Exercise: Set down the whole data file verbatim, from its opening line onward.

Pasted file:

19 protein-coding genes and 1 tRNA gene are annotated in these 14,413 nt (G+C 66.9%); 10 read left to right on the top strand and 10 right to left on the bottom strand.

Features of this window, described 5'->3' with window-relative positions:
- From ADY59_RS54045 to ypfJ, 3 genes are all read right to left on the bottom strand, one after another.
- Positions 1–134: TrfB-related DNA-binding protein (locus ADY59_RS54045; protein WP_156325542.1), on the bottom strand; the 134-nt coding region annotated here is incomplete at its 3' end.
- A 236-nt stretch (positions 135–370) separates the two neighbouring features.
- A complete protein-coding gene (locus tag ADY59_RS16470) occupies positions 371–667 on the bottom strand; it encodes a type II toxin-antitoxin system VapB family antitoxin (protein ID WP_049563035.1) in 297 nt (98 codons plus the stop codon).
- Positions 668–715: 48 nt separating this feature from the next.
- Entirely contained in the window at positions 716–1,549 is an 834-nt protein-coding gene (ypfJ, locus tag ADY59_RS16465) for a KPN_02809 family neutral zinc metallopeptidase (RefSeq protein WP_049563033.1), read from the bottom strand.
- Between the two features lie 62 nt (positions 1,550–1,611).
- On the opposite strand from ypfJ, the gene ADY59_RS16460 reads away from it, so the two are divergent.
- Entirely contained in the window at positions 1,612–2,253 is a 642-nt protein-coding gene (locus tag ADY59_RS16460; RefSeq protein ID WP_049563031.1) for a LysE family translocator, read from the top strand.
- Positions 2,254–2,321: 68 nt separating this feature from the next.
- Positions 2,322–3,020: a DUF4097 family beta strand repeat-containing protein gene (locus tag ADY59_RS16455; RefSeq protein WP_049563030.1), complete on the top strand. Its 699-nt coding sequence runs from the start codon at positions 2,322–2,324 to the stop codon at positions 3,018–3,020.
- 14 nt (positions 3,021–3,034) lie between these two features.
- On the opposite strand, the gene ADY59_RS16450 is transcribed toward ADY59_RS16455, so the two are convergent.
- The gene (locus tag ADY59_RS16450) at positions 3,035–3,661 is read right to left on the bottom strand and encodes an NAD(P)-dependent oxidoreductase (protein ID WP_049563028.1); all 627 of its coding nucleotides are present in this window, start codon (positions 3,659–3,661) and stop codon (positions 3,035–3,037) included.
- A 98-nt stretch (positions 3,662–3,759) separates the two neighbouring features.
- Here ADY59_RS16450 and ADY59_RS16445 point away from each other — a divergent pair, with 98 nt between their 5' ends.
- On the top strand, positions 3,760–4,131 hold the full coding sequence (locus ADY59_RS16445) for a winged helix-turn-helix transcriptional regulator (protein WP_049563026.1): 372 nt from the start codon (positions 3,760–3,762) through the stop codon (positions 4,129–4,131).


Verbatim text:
19 protein-coding genes and 1 tRNA gene are annotated in these 14,413 nt (G+C 66.9%); 10 read left to right on the top strand and 10 right to left on the bottom strand.

Features of this window, described 5'->3' with window-relative positions:
- From ADY59_RS54045 to ypfJ, 3 genes are all read right to left on the bottom strand, one after another.
- Positions 1–134: TrfB-related DNA-binding protein (locus ADY59_RS54045; protein WP_156325542.1), on the bottom strand; the 134-nt coding region annotated here is incomplete at its 3' end.
- A 236-nt stretch (positions 135–370) separates the two neighbouring features.
- A complete protein-coding gene (locus tag ADY59_RS16470) occupies positions 371–667 on the bottom strand; it encodes a type II toxin-antitoxin system VapB family antitoxin (protein ID WP_049563035.1) in 297 nt (98 codons plus the stop codon).
- Positions 668–715: 48 nt separating this feature from the next.
- Entirely contained in the window at positions 716–1,549 is an 834-nt protein-coding gene (ypfJ, locus tag ADY59_RS16465) for a KPN_02809 family neutral zinc metallopeptidase (RefSeq protein WP_049563033.1), read from the bottom strand.
- Between the two features lie 62 nt (positions 1,550–1,611).
- On the opposite strand from ypfJ, the gene ADY59_RS16460 reads away from it, so the two are divergent.
- Entirely contained in the window at positions 1,612–2,253 is a 642-nt protein-coding gene (locus tag ADY59_RS16460; RefSeq protein ID WP_049563031.1) for a LysE family translocator, read from the top strand.
- Positions 2,254–2,321: 68 nt separating this feature from the next.
- Positions 2,322–3,020: a DUF4097 family beta strand repeat-containing protein gene (locus tag ADY59_RS16455; RefSeq protein WP_049563030.1), complete on the top strand. Its 699-nt coding sequence runs from the start codon at positions 2,322–2,324 to the stop codon at positions 3,018–3,020.
- 14 nt (positions 3,021–3,034) lie between these two features.
- On the opposite strand, the gene ADY59_RS16450 is transcribed toward ADY59_RS16455, so the two are convergent.
- The gene (locus tag ADY59_RS16450) at positions 3,035–3,661 is read right to left on the bottom strand and encodes an NAD(P)-dependent oxidoreductase (protein ID WP_049563028.1); all 627 of its coding nucleotides are present in this window, start codon (positions 3,659–3,661) and stop codon (positions 3,035–3,037) included.
- A 98-nt stretch (positions 3,662–3,759) separates the two neighbouring features.
- Here ADY59_RS16450 and ADY59_RS16445 point away from each other — a divergent pair, with 98 nt between their 5' ends.
- On the top strand, positions 3,760–4,131 hold the full coding sequence (locus ADY59_RS16445) for a winged helix-turn-helix transcriptional regulator (protein WP_049563026.1): 372 nt from the start codon (positions 3,760–3,762) through the stop codon (positions 4,129–4,131).